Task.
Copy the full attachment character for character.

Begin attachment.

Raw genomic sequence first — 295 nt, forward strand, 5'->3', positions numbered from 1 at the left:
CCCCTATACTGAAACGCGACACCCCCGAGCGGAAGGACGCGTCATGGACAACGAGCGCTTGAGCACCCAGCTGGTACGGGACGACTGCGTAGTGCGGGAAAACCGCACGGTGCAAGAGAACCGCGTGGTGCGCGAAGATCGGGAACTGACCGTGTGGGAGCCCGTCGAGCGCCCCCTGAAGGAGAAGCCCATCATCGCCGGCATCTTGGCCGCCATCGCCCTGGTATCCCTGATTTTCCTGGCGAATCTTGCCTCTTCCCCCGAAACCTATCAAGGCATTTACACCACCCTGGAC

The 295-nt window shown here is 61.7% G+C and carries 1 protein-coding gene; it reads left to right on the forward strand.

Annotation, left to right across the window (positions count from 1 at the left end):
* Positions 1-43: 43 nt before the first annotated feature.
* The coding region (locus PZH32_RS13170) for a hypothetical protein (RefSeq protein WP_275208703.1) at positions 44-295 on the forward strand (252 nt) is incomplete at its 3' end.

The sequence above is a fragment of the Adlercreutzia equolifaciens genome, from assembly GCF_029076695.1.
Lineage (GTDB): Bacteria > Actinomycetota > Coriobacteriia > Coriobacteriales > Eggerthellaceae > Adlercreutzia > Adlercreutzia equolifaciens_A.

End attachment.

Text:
Raw genomic sequence first — 295 nt, forward strand, 5'->3', positions numbered from 1 at the left:
CCCCTATACTGAAACGCGACACCCCCGAGCGGAAGGACGCGTCATGGACAACGAGCGCTTGAGCACCCAGCTGGTACGGGACGACTGCGTAGTGCGGGAAAACCGCACGGTGCAAGAGAACCGCGTGGTGCGCGAAGATCGGGAACTGACCGTGTGGGAGCCCGTCGAGCGCCCCCTGAAGGAGAAGCCCATCATCGCCGGCATCTTGGCCGCCATCGCCCTGGTATCCCTGATTTTCCTGGCGAATCTTGCCTCTTCCCCCGAAACCTATCAAGGCATTTACACCACCCTGGAC

The 295-nt window shown here is 61.7% G+C and carries 1 protein-coding gene; it reads left to right on the forward strand.

Annotation, left to right across the window (positions count from 1 at the left end):
* Positions 1-43: 43 nt before the first annotated feature.
* The coding region (locus PZH32_RS13170) for a hypothetical protein (RefSeq protein WP_275208703.1) at positions 44-295 on the forward strand (252 nt) is incomplete at its 3' end.

The sequence above is a fragment of the Adlercreutzia equolifaciens genome, from assembly GCF_029076695.1.
Lineage (GTDB): Bacteria > Actinomycetota > Coriobacteriia > Coriobacteriales > Eggerthellaceae > Adlercreutzia > Adlercreutzia equolifaciens_A.